Built in 1945 as the first large-scale hotel in Medellin, the Hotel Nutibara is a Medellin institution. Still operating as a hotel and conference center, it continues to stand out as an architectural icon.
Located two minutes from Parque Berrio metro station and considered part of the cultural and architectural heritage of Medellin, Hotel Nutibara gave Medellin the opportunity to stand out as a popular holiday destination for the rich and famous.
Advertised to be the top hotel of its kind in Colombia at the time, the architect brought in was one of the most famous of the time, American Paul R. Williams who had gained fame by designing spectacular buildings in California.
Medellin had barely 150,000 inhabitants when the idea of building a big city hotel was born in 1937.
“It was the crystallization of a longing wrought by a handful of visionary Antioquians, illuminated by the genius of greatness,” recalls Rubio Alvaro Escobar, General Manager of the hotel in an interview with El Colombiano newspaper.
Work began on April 22, 1938 when the corporation trusted with its construction was created under the name Hotel Nutibara Company SA. Original investment stood at $300 with 600 shares priced at 50 cents each.
The construction company wished to build a stunning hotel complete with luxury rooms, shops and restaurants. The company itself was originally created with a 50-year life span with potential for extension at any time if more development of Medellin were to take place.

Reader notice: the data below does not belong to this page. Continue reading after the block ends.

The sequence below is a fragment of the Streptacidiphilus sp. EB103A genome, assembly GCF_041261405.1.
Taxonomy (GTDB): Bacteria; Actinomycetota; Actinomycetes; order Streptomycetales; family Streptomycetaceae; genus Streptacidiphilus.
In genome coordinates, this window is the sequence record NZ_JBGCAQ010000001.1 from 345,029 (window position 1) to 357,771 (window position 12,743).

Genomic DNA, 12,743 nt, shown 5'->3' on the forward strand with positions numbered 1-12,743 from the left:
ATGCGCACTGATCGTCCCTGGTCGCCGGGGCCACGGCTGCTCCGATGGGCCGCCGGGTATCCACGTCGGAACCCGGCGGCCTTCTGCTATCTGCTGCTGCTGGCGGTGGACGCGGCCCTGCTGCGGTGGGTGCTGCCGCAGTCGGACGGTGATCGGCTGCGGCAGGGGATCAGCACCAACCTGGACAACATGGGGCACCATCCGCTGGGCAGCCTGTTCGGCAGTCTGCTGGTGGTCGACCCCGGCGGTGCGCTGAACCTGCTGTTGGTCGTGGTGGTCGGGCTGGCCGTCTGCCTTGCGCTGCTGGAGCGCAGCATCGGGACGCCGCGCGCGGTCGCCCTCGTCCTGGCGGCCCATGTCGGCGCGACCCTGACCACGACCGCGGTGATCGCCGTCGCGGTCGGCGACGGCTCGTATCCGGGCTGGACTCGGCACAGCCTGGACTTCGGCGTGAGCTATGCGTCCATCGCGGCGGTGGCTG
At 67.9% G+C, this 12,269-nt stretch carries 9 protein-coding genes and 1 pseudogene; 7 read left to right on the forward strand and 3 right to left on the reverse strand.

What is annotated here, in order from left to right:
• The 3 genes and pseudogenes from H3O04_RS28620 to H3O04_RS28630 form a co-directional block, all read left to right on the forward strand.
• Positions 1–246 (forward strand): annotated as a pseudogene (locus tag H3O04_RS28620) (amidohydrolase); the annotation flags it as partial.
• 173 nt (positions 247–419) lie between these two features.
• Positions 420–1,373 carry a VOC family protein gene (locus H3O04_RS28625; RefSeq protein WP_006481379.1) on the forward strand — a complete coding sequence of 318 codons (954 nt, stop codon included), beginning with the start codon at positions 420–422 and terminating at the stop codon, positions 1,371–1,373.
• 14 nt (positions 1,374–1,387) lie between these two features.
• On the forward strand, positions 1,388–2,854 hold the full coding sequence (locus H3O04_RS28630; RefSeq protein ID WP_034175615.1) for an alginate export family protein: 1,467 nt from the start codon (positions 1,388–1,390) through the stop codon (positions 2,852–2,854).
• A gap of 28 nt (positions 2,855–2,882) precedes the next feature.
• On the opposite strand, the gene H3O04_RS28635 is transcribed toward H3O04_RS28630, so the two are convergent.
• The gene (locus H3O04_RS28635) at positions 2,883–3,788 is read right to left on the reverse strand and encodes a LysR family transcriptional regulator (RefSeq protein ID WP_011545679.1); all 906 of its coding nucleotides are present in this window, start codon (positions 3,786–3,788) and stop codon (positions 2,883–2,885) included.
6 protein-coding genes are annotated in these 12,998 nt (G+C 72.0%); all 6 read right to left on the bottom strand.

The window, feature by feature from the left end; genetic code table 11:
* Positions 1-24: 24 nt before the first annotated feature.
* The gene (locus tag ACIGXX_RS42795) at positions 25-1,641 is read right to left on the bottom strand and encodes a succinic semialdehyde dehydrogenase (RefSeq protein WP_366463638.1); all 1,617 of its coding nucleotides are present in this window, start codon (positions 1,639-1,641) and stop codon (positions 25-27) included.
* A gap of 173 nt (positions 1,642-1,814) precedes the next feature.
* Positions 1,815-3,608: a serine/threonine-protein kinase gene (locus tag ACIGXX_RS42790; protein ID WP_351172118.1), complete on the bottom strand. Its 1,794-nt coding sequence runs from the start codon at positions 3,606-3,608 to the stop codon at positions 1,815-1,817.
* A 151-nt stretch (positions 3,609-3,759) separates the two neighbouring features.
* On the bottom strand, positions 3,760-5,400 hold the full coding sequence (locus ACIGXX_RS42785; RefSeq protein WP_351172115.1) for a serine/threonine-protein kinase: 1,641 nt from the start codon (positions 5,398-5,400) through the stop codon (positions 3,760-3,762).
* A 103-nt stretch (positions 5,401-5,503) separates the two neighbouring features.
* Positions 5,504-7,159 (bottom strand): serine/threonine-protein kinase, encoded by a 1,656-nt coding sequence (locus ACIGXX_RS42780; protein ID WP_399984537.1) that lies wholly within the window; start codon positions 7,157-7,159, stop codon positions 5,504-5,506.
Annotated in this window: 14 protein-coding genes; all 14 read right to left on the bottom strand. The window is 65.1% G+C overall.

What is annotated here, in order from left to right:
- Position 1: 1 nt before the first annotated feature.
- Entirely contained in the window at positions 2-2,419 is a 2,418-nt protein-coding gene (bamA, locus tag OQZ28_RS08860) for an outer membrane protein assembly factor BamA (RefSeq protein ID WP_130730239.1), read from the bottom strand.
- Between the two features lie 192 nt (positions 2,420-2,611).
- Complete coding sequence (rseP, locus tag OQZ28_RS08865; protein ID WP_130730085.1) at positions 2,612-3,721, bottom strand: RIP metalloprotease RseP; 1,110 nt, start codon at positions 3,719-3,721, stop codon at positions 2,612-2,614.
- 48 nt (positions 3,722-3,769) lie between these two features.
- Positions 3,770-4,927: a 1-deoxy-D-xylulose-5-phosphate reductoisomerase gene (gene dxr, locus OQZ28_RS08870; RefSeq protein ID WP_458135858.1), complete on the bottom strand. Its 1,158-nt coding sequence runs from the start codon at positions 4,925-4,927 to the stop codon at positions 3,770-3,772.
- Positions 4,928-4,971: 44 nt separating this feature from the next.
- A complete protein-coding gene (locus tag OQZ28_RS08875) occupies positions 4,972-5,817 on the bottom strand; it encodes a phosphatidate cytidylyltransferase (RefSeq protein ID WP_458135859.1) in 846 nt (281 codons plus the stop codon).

To buy the original plot of land cost $200,000 and the stunning building was constructed by a team of engineers from Antioquia, the state of which Medellin is the capital. It was noted at the time that 90,000 bags of cement were needed to complete the task.
At the time of construction there was very little in the Plaza Nutibara but with the creation of the hotel there was huge growth in the popularity of downtown which is nowadays the business hub of the city.
In order to promote the hotel and ensure its success, it was agreed that the hotel would be free from paying any tax for the five years it would take to build as well as a subsequent five years when it was up and running.
The grand opening of the Hotel Nutibara took place on July 18, 1945.
The 12-story building had 204 telephones and over 4,000 pieces of rosewood furniture. With a German chef and 110 employees the hotel became the only place to stay for the upper echelons of Colombian society.